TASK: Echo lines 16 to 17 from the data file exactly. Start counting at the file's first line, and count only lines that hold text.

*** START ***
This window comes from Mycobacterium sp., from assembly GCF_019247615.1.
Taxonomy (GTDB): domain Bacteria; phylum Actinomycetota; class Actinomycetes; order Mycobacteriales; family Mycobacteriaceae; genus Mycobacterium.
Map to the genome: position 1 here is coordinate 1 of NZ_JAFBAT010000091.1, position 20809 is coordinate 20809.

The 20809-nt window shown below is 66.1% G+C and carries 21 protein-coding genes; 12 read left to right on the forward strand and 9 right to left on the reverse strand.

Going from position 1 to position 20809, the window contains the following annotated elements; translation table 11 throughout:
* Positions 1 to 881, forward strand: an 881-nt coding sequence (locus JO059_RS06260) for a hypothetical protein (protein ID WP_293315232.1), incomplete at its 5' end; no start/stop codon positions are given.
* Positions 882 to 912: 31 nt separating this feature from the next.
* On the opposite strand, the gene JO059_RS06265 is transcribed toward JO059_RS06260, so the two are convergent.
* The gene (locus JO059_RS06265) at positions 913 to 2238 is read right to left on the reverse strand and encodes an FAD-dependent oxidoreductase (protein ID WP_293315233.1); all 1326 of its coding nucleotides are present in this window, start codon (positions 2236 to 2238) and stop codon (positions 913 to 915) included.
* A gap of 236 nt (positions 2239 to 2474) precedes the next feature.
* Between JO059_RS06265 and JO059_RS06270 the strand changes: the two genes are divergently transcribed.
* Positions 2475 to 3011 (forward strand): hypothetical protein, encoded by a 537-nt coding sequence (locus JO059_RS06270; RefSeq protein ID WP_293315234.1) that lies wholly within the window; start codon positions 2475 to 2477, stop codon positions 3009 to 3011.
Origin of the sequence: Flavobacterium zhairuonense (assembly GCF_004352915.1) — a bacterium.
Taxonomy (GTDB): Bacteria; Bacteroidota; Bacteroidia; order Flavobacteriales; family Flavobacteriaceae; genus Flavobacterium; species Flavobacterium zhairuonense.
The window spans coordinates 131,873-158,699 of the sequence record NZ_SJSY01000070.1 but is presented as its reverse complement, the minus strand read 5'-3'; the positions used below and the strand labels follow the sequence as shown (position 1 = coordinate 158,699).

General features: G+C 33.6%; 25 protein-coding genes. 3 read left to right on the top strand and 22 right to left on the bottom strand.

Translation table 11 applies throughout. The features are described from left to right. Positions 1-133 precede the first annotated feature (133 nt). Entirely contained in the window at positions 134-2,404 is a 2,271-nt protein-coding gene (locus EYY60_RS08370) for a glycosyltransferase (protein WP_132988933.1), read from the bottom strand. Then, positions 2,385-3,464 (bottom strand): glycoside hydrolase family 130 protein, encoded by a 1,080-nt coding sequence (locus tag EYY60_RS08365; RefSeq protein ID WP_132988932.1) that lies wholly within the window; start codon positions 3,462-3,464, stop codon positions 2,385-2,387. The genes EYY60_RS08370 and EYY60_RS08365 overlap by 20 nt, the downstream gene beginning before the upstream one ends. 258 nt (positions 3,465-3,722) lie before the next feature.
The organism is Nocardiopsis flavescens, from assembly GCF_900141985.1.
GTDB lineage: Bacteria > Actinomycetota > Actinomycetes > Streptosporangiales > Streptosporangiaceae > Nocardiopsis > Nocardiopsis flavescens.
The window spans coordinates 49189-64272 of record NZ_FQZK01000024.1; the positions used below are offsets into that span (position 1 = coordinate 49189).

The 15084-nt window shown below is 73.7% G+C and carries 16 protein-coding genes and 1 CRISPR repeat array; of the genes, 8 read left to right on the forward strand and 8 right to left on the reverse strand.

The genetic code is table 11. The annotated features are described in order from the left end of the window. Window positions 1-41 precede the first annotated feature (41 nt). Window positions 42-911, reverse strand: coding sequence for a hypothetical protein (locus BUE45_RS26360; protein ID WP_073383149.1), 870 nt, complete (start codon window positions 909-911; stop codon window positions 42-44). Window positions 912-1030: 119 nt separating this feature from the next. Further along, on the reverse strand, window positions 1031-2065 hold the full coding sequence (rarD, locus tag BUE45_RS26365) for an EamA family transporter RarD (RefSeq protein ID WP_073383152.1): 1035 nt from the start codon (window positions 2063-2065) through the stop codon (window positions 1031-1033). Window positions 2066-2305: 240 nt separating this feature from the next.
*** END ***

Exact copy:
General features: G+C 33.6%; 25 protein-coding genes. 3 read left to right on the top strand and 22 right to left on the bottom strand.

Translation table 11 applies throughout. The features are described from left to right. Positions 1-133 precede the first annotated feature (133 nt). Entirely contained in the window at positions 134-2,404 is a 2,271-nt protein-coding gene (locus EYY60_RS08370) for a glycosyltransferase (protein WP_132988933.1), read from the bottom strand. Then, positions 2,385-3,464 (bottom strand): glycoside hydrolase family 130 protein, encoded by a 1,080-nt coding sequence (locus tag EYY60_RS08365; RefSeq protein ID WP_132988932.1) that lies wholly within the window; start codon positions 3,462-3,464, stop codon positions 2,385-2,387. The genes EYY60_RS08370 and EYY60_RS08365 overlap by 20 nt, the downstream gene beginning before the upstream one ends. 258 nt (positions 3,465-3,722) lie before the next feature.